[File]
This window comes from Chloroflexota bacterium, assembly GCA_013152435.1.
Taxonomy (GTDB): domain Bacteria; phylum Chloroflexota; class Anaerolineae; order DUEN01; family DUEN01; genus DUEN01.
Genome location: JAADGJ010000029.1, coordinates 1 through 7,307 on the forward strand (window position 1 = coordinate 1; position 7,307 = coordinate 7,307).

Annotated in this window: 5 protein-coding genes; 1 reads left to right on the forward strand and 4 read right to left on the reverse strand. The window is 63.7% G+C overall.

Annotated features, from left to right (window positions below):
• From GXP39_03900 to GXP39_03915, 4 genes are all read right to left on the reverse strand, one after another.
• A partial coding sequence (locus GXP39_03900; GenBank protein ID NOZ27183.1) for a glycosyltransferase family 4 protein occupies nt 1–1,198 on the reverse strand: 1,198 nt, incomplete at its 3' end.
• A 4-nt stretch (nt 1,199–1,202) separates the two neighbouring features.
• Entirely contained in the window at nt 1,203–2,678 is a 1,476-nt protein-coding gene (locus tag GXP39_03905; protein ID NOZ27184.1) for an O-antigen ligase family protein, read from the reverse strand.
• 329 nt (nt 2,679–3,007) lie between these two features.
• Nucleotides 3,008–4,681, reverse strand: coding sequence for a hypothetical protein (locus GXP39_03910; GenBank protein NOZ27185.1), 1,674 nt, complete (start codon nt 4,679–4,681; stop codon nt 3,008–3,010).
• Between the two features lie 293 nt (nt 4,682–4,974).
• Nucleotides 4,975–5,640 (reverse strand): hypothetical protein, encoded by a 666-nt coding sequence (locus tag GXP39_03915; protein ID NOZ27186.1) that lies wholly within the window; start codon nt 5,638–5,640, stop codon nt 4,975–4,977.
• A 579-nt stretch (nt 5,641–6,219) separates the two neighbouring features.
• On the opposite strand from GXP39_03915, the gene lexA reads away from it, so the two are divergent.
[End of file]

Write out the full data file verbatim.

This window comes from Chloroflexota bacterium, assembly GCA_013152435.1.
Taxonomy (GTDB): domain Bacteria; phylum Chloroflexota; class Anaerolineae; order DUEN01; family DUEN01; genus DUEN01.
Genome location: JAADGJ010000029.1, coordinates 1 through 7,307 on the forward strand (window position 1 = coordinate 1; position 7,307 = coordinate 7,307).

Annotated in this window: 5 protein-coding genes; 1 reads left to right on the forward strand and 4 read right to left on the reverse strand. The window is 63.7% G+C overall.

Annotated features, from left to right (window positions below):
• From GXP39_03900 to GXP39_03915, 4 genes are all read right to left on the reverse strand, one after another.
• A partial coding sequence (locus GXP39_03900; GenBank protein ID NOZ27183.1) for a glycosyltransferase family 4 protein occupies nt 1–1,198 on the reverse strand: 1,198 nt, incomplete at its 3' end.
• A 4-nt stretch (nt 1,199–1,202) separates the two neighbouring features.
• Entirely contained in the window at nt 1,203–2,678 is a 1,476-nt protein-coding gene (locus tag GXP39_03905; protein ID NOZ27184.1) for an O-antigen ligase family protein, read from the reverse strand.
• 329 nt (nt 2,679–3,007) lie between these two features.
• Nucleotides 3,008–4,681, reverse strand: coding sequence for a hypothetical protein (locus GXP39_03910; GenBank protein NOZ27185.1), 1,674 nt, complete (start codon nt 4,679–4,681; stop codon nt 3,008–3,010).
• Between the two features lie 293 nt (nt 4,682–4,974).
• Nucleotides 4,975–5,640 (reverse strand): hypothetical protein, encoded by a 666-nt coding sequence (locus tag GXP39_03915; protein ID NOZ27186.1) that lies wholly within the window; start codon nt 5,638–5,640, stop codon nt 4,975–4,977.
• A 579-nt stretch (nt 5,641–6,219) separates the two neighbouring features.
• On the opposite strand from GXP39_03915, the gene lexA reads away from it, so the two are divergent.